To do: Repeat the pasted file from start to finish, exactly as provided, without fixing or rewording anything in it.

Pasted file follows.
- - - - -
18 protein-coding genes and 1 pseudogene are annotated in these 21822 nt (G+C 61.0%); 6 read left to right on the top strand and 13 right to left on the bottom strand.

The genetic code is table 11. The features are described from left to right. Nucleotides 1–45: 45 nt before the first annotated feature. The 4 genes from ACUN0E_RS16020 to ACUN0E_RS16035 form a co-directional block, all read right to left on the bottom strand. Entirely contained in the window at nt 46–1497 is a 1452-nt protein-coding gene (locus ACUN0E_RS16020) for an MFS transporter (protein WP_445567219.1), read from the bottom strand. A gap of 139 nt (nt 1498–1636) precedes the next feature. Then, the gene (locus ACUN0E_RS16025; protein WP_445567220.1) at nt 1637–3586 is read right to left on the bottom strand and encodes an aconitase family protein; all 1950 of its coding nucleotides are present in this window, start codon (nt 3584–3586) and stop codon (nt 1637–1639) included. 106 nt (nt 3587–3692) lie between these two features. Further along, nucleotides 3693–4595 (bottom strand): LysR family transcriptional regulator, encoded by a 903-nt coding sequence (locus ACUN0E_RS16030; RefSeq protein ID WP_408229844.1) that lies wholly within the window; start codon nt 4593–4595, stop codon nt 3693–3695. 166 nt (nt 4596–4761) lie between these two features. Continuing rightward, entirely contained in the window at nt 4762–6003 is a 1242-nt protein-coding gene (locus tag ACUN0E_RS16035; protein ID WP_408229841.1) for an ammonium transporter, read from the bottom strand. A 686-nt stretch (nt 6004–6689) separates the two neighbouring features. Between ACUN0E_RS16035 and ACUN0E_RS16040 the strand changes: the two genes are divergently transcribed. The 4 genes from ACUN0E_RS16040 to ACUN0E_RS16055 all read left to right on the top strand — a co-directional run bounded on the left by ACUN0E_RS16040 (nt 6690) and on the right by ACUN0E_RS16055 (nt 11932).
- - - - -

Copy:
18 protein-coding genes and 1 pseudogene are annotated in these 21822 nt (G+C 61.0%); 6 read left to right on the top strand and 13 right to left on the bottom strand.

The genetic code is table 11. The features are described from left to right. Nucleotides 1–45: 45 nt before the first annotated feature. The 4 genes from ACUN0E_RS16020 to ACUN0E_RS16035 form a co-directional block, all read right to left on the bottom strand. Entirely contained in the window at nt 46–1497 is a 1452-nt protein-coding gene (locus ACUN0E_RS16020) for an MFS transporter (protein WP_445567219.1), read from the bottom strand. A gap of 139 nt (nt 1498–1636) precedes the next feature. Then, the gene (locus ACUN0E_RS16025; protein WP_445567220.1) at nt 1637–3586 is read right to left on the bottom strand and encodes an aconitase family protein; all 1950 of its coding nucleotides are present in this window, start codon (nt 3584–3586) and stop codon (nt 1637–1639) included. 106 nt (nt 3587–3692) lie between these two features. Further along, nucleotides 3693–4595 (bottom strand): LysR family transcriptional regulator, encoded by a 903-nt coding sequence (locus ACUN0E_RS16030; RefSeq protein ID WP_408229844.1) that lies wholly within the window; start codon nt 4593–4595, stop codon nt 3693–3695. 166 nt (nt 4596–4761) lie between these two features. Continuing rightward, entirely contained in the window at nt 4762–6003 is a 1242-nt protein-coding gene (locus tag ACUN0E_RS16035; protein ID WP_408229841.1) for an ammonium transporter, read from the bottom strand. A 686-nt stretch (nt 6004–6689) separates the two neighbouring features. Between ACUN0E_RS16035 and ACUN0E_RS16040 the strand changes: the two genes are divergently transcribed. The 4 genes from ACUN0E_RS16040 to ACUN0E_RS16055 all read left to right on the top strand — a co-directional run bounded on the left by ACUN0E_RS16040 (nt 6690) and on the right by ACUN0E_RS16055 (nt 11932).